About 1.5 mg of each of the active energy ray curable aqueous ink compositions of Examples 1 to 10 according to the present invention and Comparative Examples 1 and 2 were weighed in an aluminum pan, and the aluminum pan was mounted on the photo-DSC device (manufactured by Mettler-Toledo K. K.) together with an empty aluminum pan for reference. After having been left standing under the atmosphere at 25° C. for 10 minutes, the pans were irradiated with ultraviolet light having an intensity of 400 mW/cm2 at 365 nm for 0.1 second. The resultant DSC curve was normalized to a value per unit mass, and the gradient of calorific power/time (W/g·s) from the rise-up of an exothermic peak to the apex was measured and evaluated. The gradient is intended for comparing the responsiveness of curing with respect to a constant irradiation energy. The larger the gradient value is, the more excellent the curing performance is. Table 2 summarizes the results of the evaluation (Values each show a relative value when the value of Example 2 is set to be 1.0.).

(2) Printing Evaluation 1

Each of the active energy ray curable aqueous ink compositions of Examples 1 to 10 according to the present invention and Comparative Examples 1 and 2 was evaluated in accordance with the following method and criteria by means of a modified machine obtained by mounting a UV irradiation lamp (having a maximum radiation intensity of 1,500 mW/cm2 in the range of 300 to 400 nm) on a bubble jet printer PIXUS 550i (manufactured by Canon Inc.) having an on-demand type multi-recording head for discharging ink by applying thermal energy corresponding to a recording signal to the ink so that the lamp would be adjacent to the recording head portion as show in FIGURE. Table 2 summarizes the results of the evaluation.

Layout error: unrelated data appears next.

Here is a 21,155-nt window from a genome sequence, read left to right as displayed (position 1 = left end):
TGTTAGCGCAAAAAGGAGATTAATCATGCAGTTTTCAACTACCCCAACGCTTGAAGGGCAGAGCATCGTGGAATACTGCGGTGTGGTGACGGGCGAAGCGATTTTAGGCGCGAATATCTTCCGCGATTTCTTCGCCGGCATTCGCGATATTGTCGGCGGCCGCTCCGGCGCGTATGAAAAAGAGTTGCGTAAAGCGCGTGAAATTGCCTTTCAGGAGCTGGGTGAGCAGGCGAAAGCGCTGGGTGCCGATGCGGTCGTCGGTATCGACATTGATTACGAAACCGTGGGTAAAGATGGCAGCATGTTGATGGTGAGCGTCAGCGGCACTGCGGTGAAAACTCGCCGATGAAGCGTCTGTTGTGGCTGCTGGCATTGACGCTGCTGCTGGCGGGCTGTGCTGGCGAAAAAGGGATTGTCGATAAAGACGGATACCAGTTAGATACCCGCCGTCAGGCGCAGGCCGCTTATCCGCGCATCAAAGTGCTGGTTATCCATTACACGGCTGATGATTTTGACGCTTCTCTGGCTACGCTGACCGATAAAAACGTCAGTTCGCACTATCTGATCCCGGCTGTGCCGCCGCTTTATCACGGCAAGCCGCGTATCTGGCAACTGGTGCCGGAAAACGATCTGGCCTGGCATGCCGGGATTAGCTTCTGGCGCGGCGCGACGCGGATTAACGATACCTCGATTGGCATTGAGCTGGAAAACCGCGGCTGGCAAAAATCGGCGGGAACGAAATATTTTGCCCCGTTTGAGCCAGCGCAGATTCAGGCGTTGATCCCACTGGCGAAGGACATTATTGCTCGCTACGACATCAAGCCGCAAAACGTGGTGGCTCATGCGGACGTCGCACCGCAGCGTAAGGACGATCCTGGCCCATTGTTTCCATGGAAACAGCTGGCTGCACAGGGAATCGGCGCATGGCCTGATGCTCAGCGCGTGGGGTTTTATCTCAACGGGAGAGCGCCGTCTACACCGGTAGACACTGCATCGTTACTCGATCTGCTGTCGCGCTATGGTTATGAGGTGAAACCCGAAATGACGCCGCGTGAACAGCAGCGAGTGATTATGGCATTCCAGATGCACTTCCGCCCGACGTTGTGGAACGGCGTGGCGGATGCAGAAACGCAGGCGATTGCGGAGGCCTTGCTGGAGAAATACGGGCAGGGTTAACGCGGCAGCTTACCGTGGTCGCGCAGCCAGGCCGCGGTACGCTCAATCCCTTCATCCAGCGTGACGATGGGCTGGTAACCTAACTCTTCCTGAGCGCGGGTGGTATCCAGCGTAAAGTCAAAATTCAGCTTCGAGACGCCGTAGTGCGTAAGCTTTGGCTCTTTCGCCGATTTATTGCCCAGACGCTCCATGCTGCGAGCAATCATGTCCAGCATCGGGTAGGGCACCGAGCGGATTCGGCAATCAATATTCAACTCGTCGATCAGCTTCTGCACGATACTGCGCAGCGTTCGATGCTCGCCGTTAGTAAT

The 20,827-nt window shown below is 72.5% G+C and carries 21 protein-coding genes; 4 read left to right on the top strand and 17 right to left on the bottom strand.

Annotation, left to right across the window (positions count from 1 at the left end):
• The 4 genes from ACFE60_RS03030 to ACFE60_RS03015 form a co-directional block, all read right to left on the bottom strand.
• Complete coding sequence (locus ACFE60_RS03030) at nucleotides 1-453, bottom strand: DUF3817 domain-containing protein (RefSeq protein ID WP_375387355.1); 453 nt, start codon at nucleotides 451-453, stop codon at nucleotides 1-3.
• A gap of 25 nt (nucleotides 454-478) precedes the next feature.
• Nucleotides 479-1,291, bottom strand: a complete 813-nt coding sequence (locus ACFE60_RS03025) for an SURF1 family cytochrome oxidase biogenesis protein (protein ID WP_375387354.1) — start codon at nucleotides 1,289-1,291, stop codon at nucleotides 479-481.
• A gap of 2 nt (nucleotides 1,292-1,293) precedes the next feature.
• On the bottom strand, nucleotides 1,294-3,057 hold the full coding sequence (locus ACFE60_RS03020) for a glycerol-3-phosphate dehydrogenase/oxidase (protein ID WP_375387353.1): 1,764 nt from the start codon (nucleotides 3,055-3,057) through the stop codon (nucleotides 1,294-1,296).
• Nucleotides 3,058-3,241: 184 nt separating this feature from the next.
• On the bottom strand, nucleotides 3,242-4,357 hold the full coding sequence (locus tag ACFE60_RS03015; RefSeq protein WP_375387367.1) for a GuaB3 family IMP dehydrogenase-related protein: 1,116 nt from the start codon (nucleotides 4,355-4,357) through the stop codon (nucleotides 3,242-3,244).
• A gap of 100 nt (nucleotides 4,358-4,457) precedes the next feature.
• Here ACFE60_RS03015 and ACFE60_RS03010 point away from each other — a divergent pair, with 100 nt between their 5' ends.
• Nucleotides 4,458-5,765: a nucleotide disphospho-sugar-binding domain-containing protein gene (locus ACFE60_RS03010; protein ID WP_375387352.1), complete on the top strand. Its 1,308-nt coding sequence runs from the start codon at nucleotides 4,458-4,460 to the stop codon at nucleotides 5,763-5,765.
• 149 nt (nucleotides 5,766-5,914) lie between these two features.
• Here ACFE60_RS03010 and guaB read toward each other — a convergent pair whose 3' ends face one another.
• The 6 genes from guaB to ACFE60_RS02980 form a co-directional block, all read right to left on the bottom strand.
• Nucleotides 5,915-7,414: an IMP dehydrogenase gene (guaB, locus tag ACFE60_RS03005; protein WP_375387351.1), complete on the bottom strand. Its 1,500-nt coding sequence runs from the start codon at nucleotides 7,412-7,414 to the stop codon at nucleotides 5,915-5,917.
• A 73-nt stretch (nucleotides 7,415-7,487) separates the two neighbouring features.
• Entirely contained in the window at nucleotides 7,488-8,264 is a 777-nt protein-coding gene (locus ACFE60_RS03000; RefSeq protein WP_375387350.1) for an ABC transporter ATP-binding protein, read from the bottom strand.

(2-1) Fixability

A 12-point letter pattern was printed on PPC paper (manufactured by Canon Inc.) with a predetermined ink by means of the modified machine and irradiated with ultraviolet light to prepare a sample. 10 seconds after the printing, Silbon paper (lens-cleaning paper) was put on the paper and was drawn in a state where a weight with a load of 40 g/cm2 was mounted on a recorded surface. Whether or not contamination occurred at this time on a non-printed portion (white-background portion) of the recording medium and the Silbon paper owing to friction of a printed portion was visually observed and evaluated according to the following criteria.

A: Almost no contaminated part due to friction is observed.

B: A contaminated part due to friction is slightly observed.

C: A contaminated part due to friction is remarkable.

(2-2) Marker Resistance

A 12-point letter pattern was printed on PPC paper (manufactured by Canon Inc.) with a predetermined ink by means of the modified machine and irradiated with ultraviolet light to prepare a sample. 1 minute after the printing, a letter portion was marked once with a fluorescent yellow pen (BEAMLINER-S; manufactured by Zebra Co., Ltd.) with an ordinary writing pressure, and then the presence or absence of disturbance of the letter was visually observed and evaluated according to the following criteria.

A: Almost no disturbance of a letter due to a marker occurs.

B: Slight disturbance of a letter due to a marker occurs.

C: Disturbance of a letter due to a marker is remarkable.

TABLE 2
Evaluation of polymerization performance
Com- Com-
Ex- Ex- Example parative parative
ample 1 ample 2 Example 3 Example 4 Example 5 Example 6 Example 7 Example 8 Example 9 10 Example 1 Example 2
Photo- 0.8 1.0 1.1 1.3 1.0 1.1 1.2 1.1 1.0 1.0 0.6 0.4
DSC
Fixability B A A A A A A A A A B B
Marker B A A A A A A A A A C C
resistance

(Evaluation of Film Performance)